"At Whistler Blackcomb we’re lucky enough to have six months for mountain biking season. As all trails are covered in snow, the anticipation builds when we can finally clear the trails and get the Bike Park open", says Brian Finestone, Whistler Mountain Bike Park Manager. "The mud gates are about to open this Saturday and people are worked up into a frenzy with opening day anticipation. We’ve got lots of trails ready to go and are expecting a great start to what will no doubt be another fantastic season".
The Bike Park is open daily from 10am-5pm until June 19 and then from 10am-8pm starting June 20 through the summer. Weekday access is via the Whistler Village Gondola with the Fitzsimmons Chairlift opening on weekends.
Riders can mix it up with some skiing and snowboarding this weekend, as Blackcomb Mountain remains open for skiing through Monday and Whistler Mountain reopens for skiing and riding on Tuesday. Summer glacier skiing and snowboarding resumes on Blackcomb Mountain June 20. For this weekend, skiing and riding is available by uploading and downloading via the Excalibur Gondola. Open lifts scheduled to spin include Solar Coaster, Excelerator Chair, Jersey Cream, 7th Heaven, Glacier Express and the Horstman T-Bar. This Saturday and Sunday, Catskinner and the Showcase T-Bar will open, weather permitting.

Scottish Ski Resort Clean Up Returns for Second Year

The Big Spring Clean, a clean up initiative organised by the Ski Club of Great Britain, returns for its second year at Cairngorm Mountain and Nevis Range on Sunday 31st May 2009.
The event which attracted over 100 participants in 2008 is a chance for mountain users to do their bit by picking up litter left by a season’s worth of visitors. The event raises awareness about responsible tourism and the seriousness of dropping litter.
Caroline Stuart Taylor, Chief Executive of the Ski Club has welcomed the return of the event: "After such a successful Big Spring Clean event last year, we are delighted that we can again run another clean up day in two of the key Scottish ski areas. Last year we collected over 40 bags of litter at Nevis Range and Cairngorm, but maybe just as importantly we sent out a message to skiers, snowboarders and anyone who loves the mountains that they are the ones who can make a difference and can take responsibility for trying to preserve our mountains. We hope that even more people will put on their gloves for this year’s Big Spring Clean".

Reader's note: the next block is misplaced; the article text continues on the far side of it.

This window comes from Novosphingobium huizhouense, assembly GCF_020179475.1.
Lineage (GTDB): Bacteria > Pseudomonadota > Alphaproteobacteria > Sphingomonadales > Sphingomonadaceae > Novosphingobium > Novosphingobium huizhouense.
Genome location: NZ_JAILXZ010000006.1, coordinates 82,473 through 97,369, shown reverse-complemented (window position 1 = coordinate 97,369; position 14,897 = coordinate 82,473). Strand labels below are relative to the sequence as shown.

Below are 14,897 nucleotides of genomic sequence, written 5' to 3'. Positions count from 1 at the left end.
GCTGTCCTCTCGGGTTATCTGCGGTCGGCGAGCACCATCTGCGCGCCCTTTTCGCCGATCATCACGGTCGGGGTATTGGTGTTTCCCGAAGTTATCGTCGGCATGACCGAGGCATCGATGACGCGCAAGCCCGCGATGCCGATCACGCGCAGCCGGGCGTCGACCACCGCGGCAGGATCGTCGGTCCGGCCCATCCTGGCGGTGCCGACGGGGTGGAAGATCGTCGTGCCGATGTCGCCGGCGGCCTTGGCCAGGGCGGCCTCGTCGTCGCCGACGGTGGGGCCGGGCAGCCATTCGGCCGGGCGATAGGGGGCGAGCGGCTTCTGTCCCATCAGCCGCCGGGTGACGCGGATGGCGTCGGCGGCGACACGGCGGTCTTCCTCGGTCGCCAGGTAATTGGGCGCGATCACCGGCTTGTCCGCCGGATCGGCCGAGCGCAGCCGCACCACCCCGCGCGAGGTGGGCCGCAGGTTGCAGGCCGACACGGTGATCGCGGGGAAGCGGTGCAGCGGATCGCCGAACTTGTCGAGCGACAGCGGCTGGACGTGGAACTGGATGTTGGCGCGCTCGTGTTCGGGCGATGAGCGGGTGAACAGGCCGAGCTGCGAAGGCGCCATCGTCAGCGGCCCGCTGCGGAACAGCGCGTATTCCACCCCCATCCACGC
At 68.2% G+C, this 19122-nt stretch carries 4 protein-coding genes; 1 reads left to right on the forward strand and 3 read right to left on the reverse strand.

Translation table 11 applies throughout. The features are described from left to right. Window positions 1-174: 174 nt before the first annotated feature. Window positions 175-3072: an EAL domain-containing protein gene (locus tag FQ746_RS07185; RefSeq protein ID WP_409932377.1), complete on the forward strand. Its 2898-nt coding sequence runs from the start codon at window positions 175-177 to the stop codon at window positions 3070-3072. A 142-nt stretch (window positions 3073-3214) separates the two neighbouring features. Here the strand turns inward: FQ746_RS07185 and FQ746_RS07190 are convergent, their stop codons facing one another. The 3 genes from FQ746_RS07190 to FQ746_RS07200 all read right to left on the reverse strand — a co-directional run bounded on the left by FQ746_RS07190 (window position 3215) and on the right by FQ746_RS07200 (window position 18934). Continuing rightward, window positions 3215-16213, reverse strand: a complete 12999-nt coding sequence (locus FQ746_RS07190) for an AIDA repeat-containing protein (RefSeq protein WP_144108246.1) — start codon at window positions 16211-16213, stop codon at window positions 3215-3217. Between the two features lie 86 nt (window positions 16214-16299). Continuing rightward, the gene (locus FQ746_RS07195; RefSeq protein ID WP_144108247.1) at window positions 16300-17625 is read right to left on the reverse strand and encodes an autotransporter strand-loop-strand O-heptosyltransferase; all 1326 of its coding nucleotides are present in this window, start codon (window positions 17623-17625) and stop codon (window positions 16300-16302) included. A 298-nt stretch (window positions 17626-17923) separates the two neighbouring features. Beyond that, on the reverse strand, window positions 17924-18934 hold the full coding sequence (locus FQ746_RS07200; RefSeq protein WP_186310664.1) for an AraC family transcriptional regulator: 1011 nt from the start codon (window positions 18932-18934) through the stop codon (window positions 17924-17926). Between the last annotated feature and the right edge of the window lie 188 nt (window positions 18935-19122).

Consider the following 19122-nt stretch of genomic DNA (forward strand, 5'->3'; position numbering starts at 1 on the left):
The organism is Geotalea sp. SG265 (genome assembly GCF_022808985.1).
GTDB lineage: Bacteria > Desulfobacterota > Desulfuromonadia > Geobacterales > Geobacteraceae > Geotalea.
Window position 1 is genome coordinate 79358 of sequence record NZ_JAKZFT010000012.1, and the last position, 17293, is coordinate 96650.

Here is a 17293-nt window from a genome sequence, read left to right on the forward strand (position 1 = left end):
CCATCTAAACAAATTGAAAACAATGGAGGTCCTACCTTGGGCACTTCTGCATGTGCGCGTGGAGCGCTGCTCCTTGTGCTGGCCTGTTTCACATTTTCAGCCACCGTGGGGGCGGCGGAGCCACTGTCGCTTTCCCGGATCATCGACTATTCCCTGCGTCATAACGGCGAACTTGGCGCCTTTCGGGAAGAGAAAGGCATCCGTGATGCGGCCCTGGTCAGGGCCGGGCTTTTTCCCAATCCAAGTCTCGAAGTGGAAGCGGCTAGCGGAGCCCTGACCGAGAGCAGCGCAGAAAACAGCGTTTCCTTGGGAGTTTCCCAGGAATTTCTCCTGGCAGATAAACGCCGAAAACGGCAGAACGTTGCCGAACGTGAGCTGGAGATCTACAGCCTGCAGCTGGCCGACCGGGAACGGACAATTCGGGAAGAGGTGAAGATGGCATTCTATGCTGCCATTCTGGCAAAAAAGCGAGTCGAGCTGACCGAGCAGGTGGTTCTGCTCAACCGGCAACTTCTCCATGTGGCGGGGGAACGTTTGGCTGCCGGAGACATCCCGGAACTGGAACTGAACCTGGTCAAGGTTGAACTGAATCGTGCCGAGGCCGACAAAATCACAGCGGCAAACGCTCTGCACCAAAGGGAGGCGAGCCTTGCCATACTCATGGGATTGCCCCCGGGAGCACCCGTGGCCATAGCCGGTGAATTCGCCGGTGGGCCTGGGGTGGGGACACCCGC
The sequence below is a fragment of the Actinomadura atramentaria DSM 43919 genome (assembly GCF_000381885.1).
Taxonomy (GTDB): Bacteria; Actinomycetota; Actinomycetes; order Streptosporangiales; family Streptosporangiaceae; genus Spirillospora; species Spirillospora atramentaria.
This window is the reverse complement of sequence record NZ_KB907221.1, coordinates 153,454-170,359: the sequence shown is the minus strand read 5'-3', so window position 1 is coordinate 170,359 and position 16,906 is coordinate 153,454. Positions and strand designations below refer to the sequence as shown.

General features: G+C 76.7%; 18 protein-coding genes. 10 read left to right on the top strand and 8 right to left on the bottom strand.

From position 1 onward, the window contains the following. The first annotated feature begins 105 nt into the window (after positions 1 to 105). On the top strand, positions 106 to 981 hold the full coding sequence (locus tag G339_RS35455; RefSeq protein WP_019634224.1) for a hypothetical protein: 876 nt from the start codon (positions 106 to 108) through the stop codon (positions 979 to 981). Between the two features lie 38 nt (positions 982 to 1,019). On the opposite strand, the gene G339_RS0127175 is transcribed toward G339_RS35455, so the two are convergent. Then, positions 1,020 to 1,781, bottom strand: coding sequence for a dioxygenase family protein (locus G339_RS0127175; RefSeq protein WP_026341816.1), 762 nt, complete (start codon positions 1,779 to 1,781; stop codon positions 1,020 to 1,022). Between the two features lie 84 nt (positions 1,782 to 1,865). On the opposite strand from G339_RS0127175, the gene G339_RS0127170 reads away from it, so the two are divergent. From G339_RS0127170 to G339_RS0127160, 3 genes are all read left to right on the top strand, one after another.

Volunteers are asked to meet at 10am at the bottom of the gondola at Nevis Range or the Ranger Base at Coire Cas on Cairngorm Mountain. Gloves and bags are provided for all litter pickers and for everyone who brings back a bag of litter, tea and cakes will be provided.
The Big Spring Clean is another step forward in the Ski Club of Great Britain’s Respect the Mountain campaign. The Respect the Mountain campaign aims to raise money, raise awareness and educate skiers and snowboarders about helping to safeguard the natural environment and the long-term future of snowsports.
The Big Spring Clean has this year become part of a wider clean up campaign. In 2009 the event is also being promoted by French eco-organisation Mountain Riders as part of their ‘Ski Slopes Clean-up Sessions’. Over 50 French resorts are also hosting clean up days in May and June this year. Last year 17 tonnes of rubbish was collected across the resorts. Many other ski resorts around the world are also involved in post-season clean ups.

Thursday, May 14, 2009

National Ski Areas Association to recognize impact of ESPN's Winter X Games

This year, the National Ski Areas Association (NSAA) will present its Industry Impact Award to ESPN and the Winter X Games for its role in bringing the thrill and excitement of skiing and snowboarding into the living rooms of millions of television viewers worldwide. The NSAA Industry Impact Award recognizes significant contributions made to the ski industry by an individual, business, or other entity. The NSAA Industry Impact Award will be officially presented Thursday, May 14, to Chris Stiepock, ESPN VP and General Manager of Global X Events, at the group's annual Convention and Tradeshow to be held on Marco Island in Florida.
"We'd be remiss if we didn't formally recognize the impact that the ESPN Winter X Games has made on the ski industry", said NSAA President Michael Berry. "There is little doubt that the exciting action that these games deliver into the homes of viewers both young and old has caused them to pick themselves up off of their couch, and give skiing and snowboarding a try for themselves. Clearly the industry as a whole has benefited greatly from ESPN's exposure".